Benefits of PEA
Not to be confused with the tiny green pea that many of us enjoy, this PEA is short for palmitoylethanolamide. PEA is a naturally occurring fatty acid derivative made in our body, found in foods, and is now available as a dietary supplement. PEA can also be referred to as palmitate monoethanolamide, palmitic acid monoethanolamide, or simply PEA.
The History of PEA
Although you may have never heard of PEA, it was first discovered more than 60 years ago. As early as the 1940s, scientists found that supplementing the diet of children with powdered egg yolk promoted a healthy immune response and decreased their risk of developing rheumatic fever. Further research lead to the discovery that egg yolks contained this special compound, PEA, which was providing those immune health benefits. PEA has now also been found in peanuts and soy.
Besides being found in certain foods, PEA is made in our body by many of our cells. Both animals and humans make PEA as part of a healthy immune response. PEA is also made in response to inflammation. It helps to protect our immune system from overreacting. The protective benefits of PEA support healthy immune and inflammatory responses in the body.
PEA and the Cannabinoid Family
PEA can be considered part of the cannabinoid family. It does not come from cannabis (marijuana or hemp), but it works in a very similar way to CBD (cannabidiol). You have probably heard of CBD, one of the main compounds in cannabis. It is very popular these days and is available in everything from oils, to creams, to food products. Unlike its chemical cousin THC (tetrahydrocannabinol), CBD does not have psychogenic effects. In other words, CBD does not make you feel high. CBD products are touted for many potential health benefits, including joint, mental, and nerve health, to name a few.
CBD and THC are plant cannabinoids, as they are found in cannabis (a plant). PEA is also a cannabinoid, but it is classified as an endocannabinoid because it is made in the body (‘endo’ means ‘within’). The body does not make CBD and THC.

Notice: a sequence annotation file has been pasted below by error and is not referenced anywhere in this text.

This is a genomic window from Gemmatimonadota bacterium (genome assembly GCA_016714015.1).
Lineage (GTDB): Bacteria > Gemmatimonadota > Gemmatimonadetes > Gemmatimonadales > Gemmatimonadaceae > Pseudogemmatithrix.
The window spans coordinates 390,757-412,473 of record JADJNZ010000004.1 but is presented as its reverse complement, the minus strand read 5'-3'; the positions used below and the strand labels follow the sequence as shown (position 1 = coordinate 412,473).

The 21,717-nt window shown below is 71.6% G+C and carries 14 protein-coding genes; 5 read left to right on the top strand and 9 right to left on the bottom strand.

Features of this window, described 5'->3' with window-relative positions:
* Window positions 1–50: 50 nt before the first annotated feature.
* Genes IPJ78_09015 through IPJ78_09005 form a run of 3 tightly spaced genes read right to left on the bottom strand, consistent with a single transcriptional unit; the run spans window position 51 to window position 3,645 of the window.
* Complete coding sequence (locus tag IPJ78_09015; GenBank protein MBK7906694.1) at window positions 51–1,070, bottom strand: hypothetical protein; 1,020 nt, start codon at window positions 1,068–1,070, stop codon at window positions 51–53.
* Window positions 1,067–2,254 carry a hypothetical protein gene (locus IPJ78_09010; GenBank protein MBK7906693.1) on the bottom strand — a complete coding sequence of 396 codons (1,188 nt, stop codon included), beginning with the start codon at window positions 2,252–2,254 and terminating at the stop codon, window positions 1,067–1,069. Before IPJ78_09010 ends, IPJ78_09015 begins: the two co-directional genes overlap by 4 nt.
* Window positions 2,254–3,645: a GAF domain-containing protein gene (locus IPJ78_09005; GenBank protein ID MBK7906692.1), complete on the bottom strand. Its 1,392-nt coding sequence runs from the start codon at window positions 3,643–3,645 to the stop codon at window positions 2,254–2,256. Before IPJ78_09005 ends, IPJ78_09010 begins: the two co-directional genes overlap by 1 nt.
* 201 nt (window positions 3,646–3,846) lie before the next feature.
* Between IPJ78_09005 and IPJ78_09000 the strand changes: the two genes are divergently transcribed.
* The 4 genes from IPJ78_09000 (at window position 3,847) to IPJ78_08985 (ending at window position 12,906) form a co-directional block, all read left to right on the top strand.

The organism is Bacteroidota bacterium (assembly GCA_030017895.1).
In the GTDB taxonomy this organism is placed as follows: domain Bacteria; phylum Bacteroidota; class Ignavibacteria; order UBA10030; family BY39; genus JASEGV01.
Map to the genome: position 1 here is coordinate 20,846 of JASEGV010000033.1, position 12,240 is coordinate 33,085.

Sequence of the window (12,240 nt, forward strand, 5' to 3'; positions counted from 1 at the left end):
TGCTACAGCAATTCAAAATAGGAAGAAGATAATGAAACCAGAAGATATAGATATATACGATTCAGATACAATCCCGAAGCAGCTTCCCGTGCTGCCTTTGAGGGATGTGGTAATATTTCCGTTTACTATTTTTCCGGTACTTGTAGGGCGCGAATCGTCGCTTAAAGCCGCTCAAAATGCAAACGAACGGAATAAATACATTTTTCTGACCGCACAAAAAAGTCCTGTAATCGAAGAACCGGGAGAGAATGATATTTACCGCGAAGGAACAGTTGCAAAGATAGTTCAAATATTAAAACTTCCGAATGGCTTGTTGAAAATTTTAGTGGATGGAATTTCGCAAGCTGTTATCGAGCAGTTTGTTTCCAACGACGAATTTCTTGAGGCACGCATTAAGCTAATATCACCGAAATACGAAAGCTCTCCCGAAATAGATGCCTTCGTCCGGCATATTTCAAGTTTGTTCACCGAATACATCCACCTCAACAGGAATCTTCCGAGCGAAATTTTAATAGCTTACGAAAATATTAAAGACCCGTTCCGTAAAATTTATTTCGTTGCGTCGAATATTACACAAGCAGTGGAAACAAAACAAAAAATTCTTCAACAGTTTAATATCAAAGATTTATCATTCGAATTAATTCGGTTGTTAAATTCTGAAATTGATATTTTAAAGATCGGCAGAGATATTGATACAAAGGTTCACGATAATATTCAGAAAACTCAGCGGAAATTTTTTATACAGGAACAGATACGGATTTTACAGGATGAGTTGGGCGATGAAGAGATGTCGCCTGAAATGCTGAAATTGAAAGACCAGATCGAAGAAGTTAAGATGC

PEA and its Benefits to Our Endocannabinoid System
PEA, along with other endocannabinoids, and the body’s cannabinoid receptors, are all part of what is called the Human Endocannabinoid System (ECS). The ECS is responsible for maintaining the body’s homeostasis (balance). In other words, when something in our environment creates a reaction in our body, the ECS helps to regulate our response to that reaction and helps the body ‘return to baseline,’ or keep us in balance.
There is a lot yet to learn about the ECS, but as our knowledge grows, so does our understanding of how cannabinoids work in the body. Both PEA and CBD target various receptors in the ECS and can work together to support endocannabinoid signalling. When PEA and CBD work together, there is a boost in their overall therapeutic effect. This is often referred to as the ‘entourage effect.’
Though PEA may be less well-known than CBD, PEA has been thoroughly researched over the years, and the amount of research continues to grow. PEA is involved in various body functions and has been shown in several trials to support joint, nerve, and immune health. It is also a safe choice for those concerned about required drug testing or looking for a non-cannabis option.